Scenario 3: "We don't know the impact yet, because we have a complicated POS environment." Scenario 3: "We don't know the impact yet, because we have a complicated POS environment." This group includes any retailer with self-serve kiosks, gasoline pumps or similar environments that run on Windows XP. These kiosks can involve multiple interfaces that connect payment acceptance, receipt printing, product delivery robots (e.g., in a vending machine), display screens and Internet access. That means changing the operating system may be a complicated project. This group of retailers also includes franchisors with a large number of different franchisee environments, where changing an operating system could be far from trivial.

The questions for these retailers include all of those listed in scenarios 1 and 2.

Could retailers just keep their end-of-life Windows XP operating system and develop a compensating control for Requirement 6.1? That approach could be difficult. Retailers are not likely to have either the resources or access to the Windows XP source code to identify new vulnerabilities or to develop their own security patches and then push those patches to the affected Windows XP systems with the same rigor and robustness as the vendor that developed the product originally.

Developing a compensating control would be difficult, because every compensating control requires a risk analysis. In this case, the control would need to reflect a high likelihood of a maximally damaging system compromise. Conceivably, a retailer could combine a host-based intrusion protection system (IPS) with enhanced monitoring and, say, frequent penetration testing. But what is the rationale for needing the compensating control in the first place?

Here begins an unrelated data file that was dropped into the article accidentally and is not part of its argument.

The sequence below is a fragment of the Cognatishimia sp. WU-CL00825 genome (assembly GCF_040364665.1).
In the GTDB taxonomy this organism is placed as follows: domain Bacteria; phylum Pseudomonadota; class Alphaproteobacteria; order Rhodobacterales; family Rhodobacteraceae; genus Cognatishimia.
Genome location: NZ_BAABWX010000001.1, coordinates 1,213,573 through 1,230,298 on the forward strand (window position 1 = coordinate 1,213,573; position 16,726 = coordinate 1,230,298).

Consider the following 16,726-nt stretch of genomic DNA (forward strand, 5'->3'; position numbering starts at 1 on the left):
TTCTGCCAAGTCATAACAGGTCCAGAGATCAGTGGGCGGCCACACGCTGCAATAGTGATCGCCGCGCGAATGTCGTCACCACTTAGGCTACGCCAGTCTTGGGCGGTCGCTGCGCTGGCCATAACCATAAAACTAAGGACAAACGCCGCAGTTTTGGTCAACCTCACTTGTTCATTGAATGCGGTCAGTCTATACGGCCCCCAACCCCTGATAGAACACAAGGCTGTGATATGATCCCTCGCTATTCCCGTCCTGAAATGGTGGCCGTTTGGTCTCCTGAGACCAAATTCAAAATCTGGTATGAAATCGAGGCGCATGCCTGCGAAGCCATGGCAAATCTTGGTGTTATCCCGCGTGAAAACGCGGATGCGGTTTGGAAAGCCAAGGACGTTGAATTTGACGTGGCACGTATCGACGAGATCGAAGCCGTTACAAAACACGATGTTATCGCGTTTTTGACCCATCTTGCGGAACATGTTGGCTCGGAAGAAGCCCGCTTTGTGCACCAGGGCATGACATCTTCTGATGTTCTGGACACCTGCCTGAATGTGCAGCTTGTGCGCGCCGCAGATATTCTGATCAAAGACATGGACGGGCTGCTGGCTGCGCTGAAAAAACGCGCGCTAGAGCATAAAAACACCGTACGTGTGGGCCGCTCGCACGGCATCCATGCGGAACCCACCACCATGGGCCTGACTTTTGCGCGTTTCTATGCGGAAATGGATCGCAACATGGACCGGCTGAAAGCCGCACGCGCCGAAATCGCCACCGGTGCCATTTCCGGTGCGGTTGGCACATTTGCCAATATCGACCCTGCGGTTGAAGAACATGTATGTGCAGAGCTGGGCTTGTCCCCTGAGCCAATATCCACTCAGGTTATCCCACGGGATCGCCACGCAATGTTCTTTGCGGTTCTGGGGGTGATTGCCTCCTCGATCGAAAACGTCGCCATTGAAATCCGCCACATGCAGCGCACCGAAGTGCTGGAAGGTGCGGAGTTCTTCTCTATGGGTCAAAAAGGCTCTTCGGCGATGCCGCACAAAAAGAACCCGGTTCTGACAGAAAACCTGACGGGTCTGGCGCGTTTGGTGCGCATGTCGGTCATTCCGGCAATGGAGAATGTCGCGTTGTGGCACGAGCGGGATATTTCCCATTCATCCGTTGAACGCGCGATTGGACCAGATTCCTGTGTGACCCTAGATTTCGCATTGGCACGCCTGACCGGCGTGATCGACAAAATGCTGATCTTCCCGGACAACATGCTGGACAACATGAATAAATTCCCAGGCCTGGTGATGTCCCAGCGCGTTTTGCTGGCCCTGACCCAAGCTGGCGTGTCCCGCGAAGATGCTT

A compensating control is designed for situations where the merchant "cannot meet a requirement explicitly as stated, due to legitimate technical or documented business constraints." Although merchants have a fair amount of leeway in defining these "constraints," both the advance notice of Windows XP's end-of-life status and the number of operating system (and payment application) options argue against this being an easy case to make. Another reality is that any compensating control is only good until the next assessment, which usually is one year. Retailers contemplating this path need to work closely with their QSA and their acquirer before pursuing any type of compensating control strategy.